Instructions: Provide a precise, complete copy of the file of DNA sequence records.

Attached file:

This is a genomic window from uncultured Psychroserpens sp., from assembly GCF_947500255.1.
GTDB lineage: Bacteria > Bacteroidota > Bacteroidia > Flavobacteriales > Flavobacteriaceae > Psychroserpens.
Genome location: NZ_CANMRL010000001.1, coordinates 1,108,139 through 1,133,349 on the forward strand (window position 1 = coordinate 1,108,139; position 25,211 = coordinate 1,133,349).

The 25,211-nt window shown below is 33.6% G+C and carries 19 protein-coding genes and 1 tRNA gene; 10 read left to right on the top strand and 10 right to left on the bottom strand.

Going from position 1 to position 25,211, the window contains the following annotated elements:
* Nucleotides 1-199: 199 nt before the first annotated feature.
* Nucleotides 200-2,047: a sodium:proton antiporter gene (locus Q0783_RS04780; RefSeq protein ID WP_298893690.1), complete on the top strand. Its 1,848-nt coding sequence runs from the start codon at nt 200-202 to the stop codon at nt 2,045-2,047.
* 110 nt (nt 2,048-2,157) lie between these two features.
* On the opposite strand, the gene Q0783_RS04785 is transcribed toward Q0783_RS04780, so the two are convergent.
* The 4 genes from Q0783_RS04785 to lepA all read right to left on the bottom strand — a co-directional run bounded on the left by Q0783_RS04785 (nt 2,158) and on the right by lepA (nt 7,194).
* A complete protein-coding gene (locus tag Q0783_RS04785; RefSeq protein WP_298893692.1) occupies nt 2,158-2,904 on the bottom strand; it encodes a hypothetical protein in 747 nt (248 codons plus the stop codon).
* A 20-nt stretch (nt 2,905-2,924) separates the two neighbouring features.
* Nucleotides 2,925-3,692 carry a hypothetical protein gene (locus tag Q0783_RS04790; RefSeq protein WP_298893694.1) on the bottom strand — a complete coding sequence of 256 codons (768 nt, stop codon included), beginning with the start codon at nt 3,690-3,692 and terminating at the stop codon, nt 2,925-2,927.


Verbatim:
This is a genomic window from uncultured Psychroserpens sp., from assembly GCF_947500255.1.
GTDB lineage: Bacteria > Bacteroidota > Bacteroidia > Flavobacteriales > Flavobacteriaceae > Psychroserpens.
Genome location: NZ_CANMRL010000001.1, coordinates 1,108,139 through 1,133,349 on the forward strand (window position 1 = coordinate 1,108,139; position 25,211 = coordinate 1,133,349).

The 25,211-nt window shown below is 33.6% G+C and carries 19 protein-coding genes and 1 tRNA gene; 10 read left to right on the top strand and 10 right to left on the bottom strand.

Going from position 1 to position 25,211, the window contains the following annotated elements:
* Nucleotides 1-199: 199 nt before the first annotated feature.
* Nucleotides 200-2,047: a sodium:proton antiporter gene (locus Q0783_RS04780; RefSeq protein ID WP_298893690.1), complete on the top strand. Its 1,848-nt coding sequence runs from the start codon at nt 200-202 to the stop codon at nt 2,045-2,047.
* 110 nt (nt 2,048-2,157) lie between these two features.
* On the opposite strand, the gene Q0783_RS04785 is transcribed toward Q0783_RS04780, so the two are convergent.
* The 4 genes from Q0783_RS04785 to lepA all read right to left on the bottom strand — a co-directional run bounded on the left by Q0783_RS04785 (nt 2,158) and on the right by lepA (nt 7,194).
* A complete protein-coding gene (locus tag Q0783_RS04785; RefSeq protein WP_298893692.1) occupies nt 2,158-2,904 on the bottom strand; it encodes a hypothetical protein in 747 nt (248 codons plus the stop codon).
* A 20-nt stretch (nt 2,905-2,924) separates the two neighbouring features.
* Nucleotides 2,925-3,692 carry a hypothetical protein gene (locus tag Q0783_RS04790; RefSeq protein WP_298893694.1) on the bottom strand — a complete coding sequence of 256 codons (768 nt, stop codon included), beginning with the start codon at nt 3,690-3,692 and terminating at the stop codon, nt 2,925-2,927.